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Strabismus & Amblyopia

 

Strabismus

Strabismus is a vision condition in which a person cannot align both eyes simultaneously under normal conditions.

 

 

 One or both of the eyes may turn in “cross eyed” (esotropia), out “wall eyed” (exotropia), up (hypertropia) or down (hypotropia).

 

 

An eye turn may be constant (when the eye turns all of the time) or intermittent (turning only some of the time, such as under stressful conditions or when ill). Whether constant or intermittent, Strabismus always requires appropriate evaluation and treatment.
The causes most often develop in infants and young children, although it can occur in adults. It is estimated that up to 5 percent of all children have some type or degree of Strabismus.

 

 

Treatment for Strabismus

 

 

In most cases the problem does not improve on its own as the child grows. Treatment varies depending on the cause of the eye-turning and may include:

 

 
  • Eyeglasses
  • Vision Therapy (Non-surgical approach)
  • Eye muscle surgery
 

Vision Therapy can in some instances correct the Strabismus muscle. Surgery can sometimes straighten the eyes and a program of Vision Therapy is often necessary to restore full visual functions.

 

 

Click here for more information about Children with Special Needs and Strabismus
For Success Stories related to Strabismus, go to Vision Therapy Stories, Strabismus and Vision Therapy Stories, Lazy Eye
 

 

 

Strabismus may be caused by:

  • Inadequate development of eye coordination in childhood
  • Excessive Farsightedness (hyperopia) or differences between the vision in each eye
  • Problems with the eye muscles that control eye movement
  • Head trauma, stroke, or other general health problems
 
   

 

Amblyopia
 

One of many reasons why infants/ children/adults should have a comprehensive eye exam with a Developmental Optometrist is the possibility of Amblyopia.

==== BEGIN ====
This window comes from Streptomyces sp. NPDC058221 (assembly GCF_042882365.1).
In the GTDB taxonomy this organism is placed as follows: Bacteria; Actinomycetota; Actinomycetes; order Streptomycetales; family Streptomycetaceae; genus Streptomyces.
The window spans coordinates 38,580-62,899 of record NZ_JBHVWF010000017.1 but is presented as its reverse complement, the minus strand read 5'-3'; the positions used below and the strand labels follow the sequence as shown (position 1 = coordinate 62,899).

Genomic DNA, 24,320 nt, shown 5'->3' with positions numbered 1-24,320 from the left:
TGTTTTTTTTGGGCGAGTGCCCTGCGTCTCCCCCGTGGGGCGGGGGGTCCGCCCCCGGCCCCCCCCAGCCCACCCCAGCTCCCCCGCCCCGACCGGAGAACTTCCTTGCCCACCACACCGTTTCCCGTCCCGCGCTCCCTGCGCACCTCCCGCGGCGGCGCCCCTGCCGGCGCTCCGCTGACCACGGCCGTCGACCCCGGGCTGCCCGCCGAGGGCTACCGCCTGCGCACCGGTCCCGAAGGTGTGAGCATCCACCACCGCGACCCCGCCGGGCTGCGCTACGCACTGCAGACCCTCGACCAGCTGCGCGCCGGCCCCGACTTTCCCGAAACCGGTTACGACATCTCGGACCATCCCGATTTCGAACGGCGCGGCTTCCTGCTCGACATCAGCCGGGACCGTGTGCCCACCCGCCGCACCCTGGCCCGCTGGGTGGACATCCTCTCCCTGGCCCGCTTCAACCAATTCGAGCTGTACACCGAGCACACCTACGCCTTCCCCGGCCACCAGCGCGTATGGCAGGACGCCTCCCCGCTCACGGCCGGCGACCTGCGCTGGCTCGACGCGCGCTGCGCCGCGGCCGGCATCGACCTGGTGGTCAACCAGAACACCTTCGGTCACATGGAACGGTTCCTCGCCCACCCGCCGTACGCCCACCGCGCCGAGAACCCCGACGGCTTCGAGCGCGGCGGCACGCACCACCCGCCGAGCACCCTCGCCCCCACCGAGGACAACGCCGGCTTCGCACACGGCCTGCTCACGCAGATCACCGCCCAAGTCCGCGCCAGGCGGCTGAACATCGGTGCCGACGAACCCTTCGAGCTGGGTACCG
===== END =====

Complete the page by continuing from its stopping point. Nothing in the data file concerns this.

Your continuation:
Amblyopia (often misnamed “lazy eye”), is a condition where one eye does not see nearly as well as the other. This condition is not correctable by glasses or contact lenses. Amblyopia is not due to any eye disease. The brain does not fully acknowledge the images seen by the Amblyopic eye. The favored eye compensates for the Amblyopic eye so the child/adult may not be aware of the problem. This may lead to other dysfunctions such as poor depth perception (3D).

 

 

An infant/child can look perfectly normal, even if one eye is really very Amblyopic.  Treatment is often delayed because the parents think that the child is fine and that there is no reason to see a Developmental Optometrist for a comprehensive eye exam.  As a consequence, the child or adult may be more difficult to treat and correct in later stages.

 

 

Causes of Amblyopia

 

 

Anything that interferes with clear vision in either eye during the early years (birth to 6 years of age) can cause Amblyopia. Listed below are reasons why Amblyopia can develop in childhood:

 

 
  • Misaligned eyes or constant Strabismus
  • Significant differences between the clearness of the images seen by each eye due to farsightedness, nearsightedness or Astigmatism
  • An obstruction of vision within one eye due to injury or disease

 

 

Treatment of Amblyopia

 

 

Early treatment is usually simple, often employing glasses and patching.  Patching the preferred eye is a common starting point for treating amblyopia, but to solidify the gains made by patching, and to make sure the amblyopic eye will not being ignored ( or suppressed) when both eyes are working, a vision therapy program is required.

 

While detection and correction before the age of two is considered to offer the best outcomes, recent scientific research has disproven the long held belief that children over seven years old cannot be successfully treated. For more information, see the

press release at National Institutes of Health -- National Eye Institute.

 

 

To learn more about Amblyopia and Vision Therapy please click here.
For Success Stories on the treatment of Amblyopia, please click here.
 

 

Amblyopia causes more visual loss in the under 40 group than all the injuries and diseases combined in this age group.
 

 

 

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